Sita Sargeant, Capital of Equality grant recipient.
12 October 2023
A passionate researcher and storyteller, Sita Sargeant successfully applied for a Capital of Equality grant through the ACT Government’s Office of LGBTIQ Affairs.
She is using the funding to produce a queer history podcast which she expects to publish by the end of the year.
In 2021, the founder of She Shapes History began organising walking tours around Canberra after noticing an absence of easily accessible women’s history in the ACT.
In addition to a ‘Badass Women of Canberra’ tour and a ‘Spies in the Capital: Women in Espionage’ tour, She Shapes History runs weekly LGBTQIA+ History of Canberra tours, bringing the city’s queer secrets out of the closet.
Sita brings gems of insight from the tour to the recording studio. There will be six half-hour – or “commute-length” – episodes of the podcast.
Sita’s fellow She Shapes History guide Zev Aviv co-presents the podcast, bringing a trans perspective to the conversation.
Each episode will dive into the history of an iconic site of queer Canberra history and will feature an interview with someone who has contributed to the social fabric of queer Canberra.
The Capital of Equality Grants Program aims to support and strengthen Canberra’s LGBTIQ+ communities.
Funding is available across three streams:
- Connection Fund
- Partnerships and Capacity Building
- LGBTIQ+ Leadership.
“I don’t think the podcast would have been possible without a Capital of Equality grant,” Sita said.
“It has allowed us to pay for all the recording equipment. As a small business I’m not sure we could have justified the spend otherwise.”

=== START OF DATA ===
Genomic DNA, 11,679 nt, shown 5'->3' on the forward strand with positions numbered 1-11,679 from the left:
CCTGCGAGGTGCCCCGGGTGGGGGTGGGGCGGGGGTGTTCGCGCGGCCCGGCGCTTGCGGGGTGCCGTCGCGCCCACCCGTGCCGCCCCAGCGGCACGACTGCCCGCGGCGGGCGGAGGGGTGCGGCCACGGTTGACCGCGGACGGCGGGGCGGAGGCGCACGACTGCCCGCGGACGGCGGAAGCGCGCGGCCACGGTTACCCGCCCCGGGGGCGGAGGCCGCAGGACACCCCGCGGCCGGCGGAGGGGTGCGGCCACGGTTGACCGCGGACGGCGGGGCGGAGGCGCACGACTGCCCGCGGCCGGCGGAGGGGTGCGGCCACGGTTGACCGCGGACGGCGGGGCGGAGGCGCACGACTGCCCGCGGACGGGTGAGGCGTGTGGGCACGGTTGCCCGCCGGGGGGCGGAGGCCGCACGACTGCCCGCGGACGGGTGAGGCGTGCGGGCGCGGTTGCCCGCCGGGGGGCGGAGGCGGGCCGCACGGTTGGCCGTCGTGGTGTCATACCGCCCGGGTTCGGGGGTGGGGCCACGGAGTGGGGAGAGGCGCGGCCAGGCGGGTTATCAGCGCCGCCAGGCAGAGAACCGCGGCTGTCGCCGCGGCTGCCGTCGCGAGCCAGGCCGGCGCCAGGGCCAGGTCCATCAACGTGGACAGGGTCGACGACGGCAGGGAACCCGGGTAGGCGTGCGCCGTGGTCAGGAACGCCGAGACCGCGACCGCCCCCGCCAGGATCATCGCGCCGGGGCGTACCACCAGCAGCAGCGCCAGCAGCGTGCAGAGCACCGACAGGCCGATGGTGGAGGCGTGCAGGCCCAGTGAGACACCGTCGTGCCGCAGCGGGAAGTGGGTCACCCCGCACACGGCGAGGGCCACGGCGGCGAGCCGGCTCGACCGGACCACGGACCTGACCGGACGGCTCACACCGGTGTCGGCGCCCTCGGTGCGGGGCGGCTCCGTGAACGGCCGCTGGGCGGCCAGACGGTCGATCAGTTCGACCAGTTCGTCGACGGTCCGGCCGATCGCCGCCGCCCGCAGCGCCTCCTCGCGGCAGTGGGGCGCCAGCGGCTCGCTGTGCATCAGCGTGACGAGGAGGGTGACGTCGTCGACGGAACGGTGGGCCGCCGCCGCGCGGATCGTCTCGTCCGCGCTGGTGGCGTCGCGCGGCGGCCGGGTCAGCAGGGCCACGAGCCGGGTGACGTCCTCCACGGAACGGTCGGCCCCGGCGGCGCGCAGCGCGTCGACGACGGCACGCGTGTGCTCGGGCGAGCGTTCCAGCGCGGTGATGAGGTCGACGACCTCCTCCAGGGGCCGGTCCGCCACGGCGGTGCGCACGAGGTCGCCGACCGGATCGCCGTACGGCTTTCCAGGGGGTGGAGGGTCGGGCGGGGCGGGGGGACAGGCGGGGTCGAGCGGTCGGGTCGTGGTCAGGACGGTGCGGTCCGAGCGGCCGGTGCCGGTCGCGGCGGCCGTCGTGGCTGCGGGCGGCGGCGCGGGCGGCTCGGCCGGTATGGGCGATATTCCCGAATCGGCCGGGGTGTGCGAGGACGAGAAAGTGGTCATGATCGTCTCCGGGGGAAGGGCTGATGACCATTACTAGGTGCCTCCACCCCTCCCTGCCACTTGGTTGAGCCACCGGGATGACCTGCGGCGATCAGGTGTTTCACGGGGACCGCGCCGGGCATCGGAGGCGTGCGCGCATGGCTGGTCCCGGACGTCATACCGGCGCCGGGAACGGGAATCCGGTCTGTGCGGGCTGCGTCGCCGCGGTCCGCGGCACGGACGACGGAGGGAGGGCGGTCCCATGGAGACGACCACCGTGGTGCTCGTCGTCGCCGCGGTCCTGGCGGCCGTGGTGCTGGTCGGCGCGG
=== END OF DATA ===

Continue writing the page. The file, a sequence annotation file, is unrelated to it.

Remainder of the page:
But perhaps most importantly for Sita, the grant ensures she can pay her guests for their time.
“There are so many queer people whose emotional labour is exploited time and time again. It just wouldn’t have aligned with our values as a business not to pay them for speaking with us,” she said.
Sita says a lot of queer history is white and under-documented, and conflicting views abound.
“Queer history is especially interesting in Canberra, and both the tour and podcast offer an interesting insight into our city in a way you wouldn’t expect,” she said.
“We invite people to the podcast who are active in the queer community today or were in the past. We create a space for them to share their story, which we then use as a starting point to delve into the history of key queer landmarks in Canberra. We find that this is a really engaging way to get the history across and to help people feel more connected to Canberra.
“A woman named Sam Edwards features in one episode, for example, and she’s a cornerstone of Canberra’s queer community,” Sita said.
“She helped establish the first SpringOUT Pride Festival and moved here at a time when it was quite uncommon to be out. She helped get Canberra’s queer scene up and running. Hers is a great episode.”
As well as recording the podcast, running She Shapes History and working another part-time job, Sita is going from strength to strength, having landed a book deal to write a women’s history travel guide to Australia.
She found the Capital of Equality grant application process simple and said she received a lot of support along the way.
“This grant was the second I’d applied for – I was unsuccessful the first time, and I took away some key learnings from that. I’d really encourage people to apply for a grant, but not to be discouraged if they don’t get it the first time,” Sita said.
Capital of Equality grants are open until 22 October 2023.
Find out more or apply for a grant on the Office of LGBTIQ+ Affairs website.
A She Shapes History tour in progress
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